Washington Oct. 19. 07.
I duly recieved your present of Sickel’s pears, most of them in their highest point of perfection, two or three just past it. they exceeded anything I have tasted since I left France, & equalled any pear I had seen there. they renewed my regrets for the loss of the last spring. the bundle of trees you so kindly sent me, were longer coming here than they should have been, but going hence to Monticello in a cart, they were out in the remarkably severe weather we had in the middle & latter part of March, and by the impassableness of the roads & breaking down of the cart were so long out that not a single one survived. I will not trouble you with a new request until I go home myself to remain, which will be on the 4th. of March after next. but if in the February preceding that (say Feb. 1809.) you should have any plants to spare of what you deem excellent pears, peaches, or grapes, they will then be most acceptable indeed, and I shall be able to carry & plant them myself at Monticello, where I shall then begin to occupy myself according to my own natural inclinations, which have been so long kept down by the history of our times; and shall bid a joyful adieu to politics, and all the odious passions & vices of which they make us the object in public life. I should be very much pleased to see you at Monticello & to prove to you that my heart has been always there, altho’ my body has been every where, except there, since our first acquaintance in 1775. the principal chance I have of seeing my distant friends there is on their visiting our medicinal springs. I hope your health will continue you above their need. but should any circumstance bring you into the neighborhood of my retreat, I should expect you would not pass me. I salute you with my antient esteem & respect.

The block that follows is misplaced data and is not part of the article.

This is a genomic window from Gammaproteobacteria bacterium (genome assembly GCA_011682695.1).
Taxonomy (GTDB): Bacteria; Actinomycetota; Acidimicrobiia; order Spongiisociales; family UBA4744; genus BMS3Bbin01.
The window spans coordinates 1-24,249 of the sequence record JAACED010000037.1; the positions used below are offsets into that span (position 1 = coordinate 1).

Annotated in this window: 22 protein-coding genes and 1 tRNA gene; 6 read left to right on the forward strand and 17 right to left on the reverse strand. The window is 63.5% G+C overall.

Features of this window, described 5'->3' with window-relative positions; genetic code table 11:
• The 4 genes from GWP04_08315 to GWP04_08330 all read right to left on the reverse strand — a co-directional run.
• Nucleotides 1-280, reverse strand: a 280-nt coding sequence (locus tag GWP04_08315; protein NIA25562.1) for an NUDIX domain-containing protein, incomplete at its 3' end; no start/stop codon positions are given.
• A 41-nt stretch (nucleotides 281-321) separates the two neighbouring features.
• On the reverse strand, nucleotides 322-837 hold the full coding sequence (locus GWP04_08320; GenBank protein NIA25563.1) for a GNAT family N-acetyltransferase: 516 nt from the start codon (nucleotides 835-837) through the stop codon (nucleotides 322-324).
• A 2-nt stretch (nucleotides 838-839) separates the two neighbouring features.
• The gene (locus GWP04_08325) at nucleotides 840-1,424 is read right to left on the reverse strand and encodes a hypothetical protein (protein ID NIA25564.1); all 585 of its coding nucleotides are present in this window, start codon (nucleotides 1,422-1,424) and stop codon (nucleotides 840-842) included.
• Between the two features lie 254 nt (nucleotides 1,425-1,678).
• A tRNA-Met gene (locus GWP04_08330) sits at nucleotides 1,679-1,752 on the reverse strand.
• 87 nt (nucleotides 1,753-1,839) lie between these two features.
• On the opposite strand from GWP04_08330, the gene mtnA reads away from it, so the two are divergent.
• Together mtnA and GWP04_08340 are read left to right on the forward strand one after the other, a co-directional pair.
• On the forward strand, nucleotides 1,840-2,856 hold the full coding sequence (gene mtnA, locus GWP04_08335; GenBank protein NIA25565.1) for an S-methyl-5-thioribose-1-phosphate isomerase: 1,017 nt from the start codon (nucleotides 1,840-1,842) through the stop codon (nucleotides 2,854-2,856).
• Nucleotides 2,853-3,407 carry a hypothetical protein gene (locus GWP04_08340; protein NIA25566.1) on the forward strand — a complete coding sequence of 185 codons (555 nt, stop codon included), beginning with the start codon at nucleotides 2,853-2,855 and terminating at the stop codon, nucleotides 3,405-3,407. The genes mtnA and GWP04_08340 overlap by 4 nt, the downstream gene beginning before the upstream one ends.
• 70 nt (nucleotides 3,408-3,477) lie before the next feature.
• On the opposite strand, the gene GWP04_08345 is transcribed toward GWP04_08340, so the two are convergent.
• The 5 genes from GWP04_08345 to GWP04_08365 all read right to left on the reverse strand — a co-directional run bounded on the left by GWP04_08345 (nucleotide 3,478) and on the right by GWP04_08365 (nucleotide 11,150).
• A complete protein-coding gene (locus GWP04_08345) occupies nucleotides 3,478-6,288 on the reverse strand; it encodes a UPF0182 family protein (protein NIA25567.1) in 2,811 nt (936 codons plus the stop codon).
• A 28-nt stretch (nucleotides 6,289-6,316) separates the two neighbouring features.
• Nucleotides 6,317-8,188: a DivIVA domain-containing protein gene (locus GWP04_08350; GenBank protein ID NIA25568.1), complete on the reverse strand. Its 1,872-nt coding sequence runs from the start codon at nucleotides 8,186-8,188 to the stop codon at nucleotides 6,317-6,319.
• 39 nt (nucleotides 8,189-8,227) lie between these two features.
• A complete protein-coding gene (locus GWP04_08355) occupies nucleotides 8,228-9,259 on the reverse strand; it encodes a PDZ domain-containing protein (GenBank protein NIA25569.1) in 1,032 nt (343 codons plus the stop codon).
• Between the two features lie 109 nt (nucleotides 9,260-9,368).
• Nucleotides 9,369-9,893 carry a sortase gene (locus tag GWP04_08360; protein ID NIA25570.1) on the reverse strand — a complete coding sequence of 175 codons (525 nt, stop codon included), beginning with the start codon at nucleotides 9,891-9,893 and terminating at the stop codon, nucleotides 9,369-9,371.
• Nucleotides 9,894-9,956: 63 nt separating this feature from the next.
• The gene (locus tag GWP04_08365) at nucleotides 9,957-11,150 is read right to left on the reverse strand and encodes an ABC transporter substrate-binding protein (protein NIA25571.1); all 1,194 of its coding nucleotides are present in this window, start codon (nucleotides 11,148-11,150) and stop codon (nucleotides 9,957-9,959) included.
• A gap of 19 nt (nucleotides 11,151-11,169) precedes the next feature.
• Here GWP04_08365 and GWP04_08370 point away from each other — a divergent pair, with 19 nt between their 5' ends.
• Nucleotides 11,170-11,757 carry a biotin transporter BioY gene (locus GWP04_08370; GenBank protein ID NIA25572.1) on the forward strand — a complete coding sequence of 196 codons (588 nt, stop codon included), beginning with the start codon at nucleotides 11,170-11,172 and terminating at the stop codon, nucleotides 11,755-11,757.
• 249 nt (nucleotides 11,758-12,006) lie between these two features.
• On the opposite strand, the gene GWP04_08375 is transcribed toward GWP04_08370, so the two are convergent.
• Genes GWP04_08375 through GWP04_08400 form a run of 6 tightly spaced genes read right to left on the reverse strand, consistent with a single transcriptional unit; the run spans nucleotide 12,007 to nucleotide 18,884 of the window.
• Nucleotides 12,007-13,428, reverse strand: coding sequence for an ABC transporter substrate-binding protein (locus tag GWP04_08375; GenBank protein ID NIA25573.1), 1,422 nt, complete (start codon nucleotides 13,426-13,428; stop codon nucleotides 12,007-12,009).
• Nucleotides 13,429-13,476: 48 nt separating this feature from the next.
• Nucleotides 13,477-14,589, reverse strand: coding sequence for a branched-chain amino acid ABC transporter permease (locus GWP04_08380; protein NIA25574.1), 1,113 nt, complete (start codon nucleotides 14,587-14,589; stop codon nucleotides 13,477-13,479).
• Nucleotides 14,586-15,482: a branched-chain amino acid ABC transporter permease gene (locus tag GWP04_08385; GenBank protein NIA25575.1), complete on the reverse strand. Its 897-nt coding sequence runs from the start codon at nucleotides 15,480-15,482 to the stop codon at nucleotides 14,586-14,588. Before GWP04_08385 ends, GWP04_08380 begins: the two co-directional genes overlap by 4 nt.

DLC: Papers of Thomas Jefferson.